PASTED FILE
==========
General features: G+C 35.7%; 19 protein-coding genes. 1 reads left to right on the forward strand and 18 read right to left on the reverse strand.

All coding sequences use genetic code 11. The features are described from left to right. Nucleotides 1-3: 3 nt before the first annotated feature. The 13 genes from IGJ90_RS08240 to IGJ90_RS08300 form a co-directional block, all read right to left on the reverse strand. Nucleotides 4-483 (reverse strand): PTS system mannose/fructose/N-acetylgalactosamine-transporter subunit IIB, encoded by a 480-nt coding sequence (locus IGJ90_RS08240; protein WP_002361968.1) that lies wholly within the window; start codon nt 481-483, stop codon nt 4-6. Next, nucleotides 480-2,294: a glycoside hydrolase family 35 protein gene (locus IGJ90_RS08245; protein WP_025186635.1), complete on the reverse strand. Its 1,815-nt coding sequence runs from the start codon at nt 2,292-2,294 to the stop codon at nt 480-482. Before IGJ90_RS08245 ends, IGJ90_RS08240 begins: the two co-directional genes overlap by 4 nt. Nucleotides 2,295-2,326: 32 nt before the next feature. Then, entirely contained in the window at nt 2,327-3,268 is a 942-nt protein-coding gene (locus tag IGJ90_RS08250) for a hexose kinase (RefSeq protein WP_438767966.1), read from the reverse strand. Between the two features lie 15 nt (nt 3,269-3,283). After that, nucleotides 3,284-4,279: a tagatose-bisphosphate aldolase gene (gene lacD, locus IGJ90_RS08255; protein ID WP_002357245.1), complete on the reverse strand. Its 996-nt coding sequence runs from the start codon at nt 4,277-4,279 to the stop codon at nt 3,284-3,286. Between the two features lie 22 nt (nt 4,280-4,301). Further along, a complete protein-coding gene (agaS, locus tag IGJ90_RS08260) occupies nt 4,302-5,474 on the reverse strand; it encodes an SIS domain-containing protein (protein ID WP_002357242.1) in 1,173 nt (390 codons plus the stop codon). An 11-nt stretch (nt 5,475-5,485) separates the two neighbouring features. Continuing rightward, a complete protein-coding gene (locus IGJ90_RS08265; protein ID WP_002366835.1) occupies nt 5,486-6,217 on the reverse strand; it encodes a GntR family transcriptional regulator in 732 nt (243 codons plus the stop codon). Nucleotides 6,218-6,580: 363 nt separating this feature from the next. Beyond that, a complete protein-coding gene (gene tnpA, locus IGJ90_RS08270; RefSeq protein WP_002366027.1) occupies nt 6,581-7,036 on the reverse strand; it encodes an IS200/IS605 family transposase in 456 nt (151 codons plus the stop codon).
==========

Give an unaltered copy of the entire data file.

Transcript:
General features: G+C 35.7%; 19 protein-coding genes. 1 reads left to right on the forward strand and 18 read right to left on the reverse strand.

All coding sequences use genetic code 11. The features are described from left to right. Nucleotides 1-3: 3 nt before the first annotated feature. The 13 genes from IGJ90_RS08240 to IGJ90_RS08300 form a co-directional block, all read right to left on the reverse strand. Nucleotides 4-483 (reverse strand): PTS system mannose/fructose/N-acetylgalactosamine-transporter subunit IIB, encoded by a 480-nt coding sequence (locus IGJ90_RS08240; protein WP_002361968.1) that lies wholly within the window; start codon nt 481-483, stop codon nt 4-6. Next, nucleotides 480-2,294: a glycoside hydrolase family 35 protein gene (locus IGJ90_RS08245; protein WP_025186635.1), complete on the reverse strand. Its 1,815-nt coding sequence runs from the start codon at nt 2,292-2,294 to the stop codon at nt 480-482. Before IGJ90_RS08245 ends, IGJ90_RS08240 begins: the two co-directional genes overlap by 4 nt. Nucleotides 2,295-2,326: 32 nt before the next feature. Then, entirely contained in the window at nt 2,327-3,268 is a 942-nt protein-coding gene (locus tag IGJ90_RS08250) for a hexose kinase (RefSeq protein WP_438767966.1), read from the reverse strand. Between the two features lie 15 nt (nt 3,269-3,283). After that, nucleotides 3,284-4,279: a tagatose-bisphosphate aldolase gene (gene lacD, locus IGJ90_RS08255; protein ID WP_002357245.1), complete on the reverse strand. Its 996-nt coding sequence runs from the start codon at nt 4,277-4,279 to the stop codon at nt 3,284-3,286. Between the two features lie 22 nt (nt 4,280-4,301). Further along, a complete protein-coding gene (agaS, locus tag IGJ90_RS08260) occupies nt 4,302-5,474 on the reverse strand; it encodes an SIS domain-containing protein (protein ID WP_002357242.1) in 1,173 nt (390 codons plus the stop codon). An 11-nt stretch (nt 5,475-5,485) separates the two neighbouring features. Continuing rightward, a complete protein-coding gene (locus IGJ90_RS08265; protein ID WP_002366835.1) occupies nt 5,486-6,217 on the reverse strand; it encodes a GntR family transcriptional regulator in 732 nt (243 codons plus the stop codon). Nucleotides 6,218-6,580: 363 nt separating this feature from the next. Beyond that, a complete protein-coding gene (gene tnpA, locus IGJ90_RS08270; RefSeq protein WP_002366027.1) occupies nt 6,581-7,036 on the reverse strand; it encodes an IS200/IS605 family transposase in 456 nt (151 codons plus the stop codon).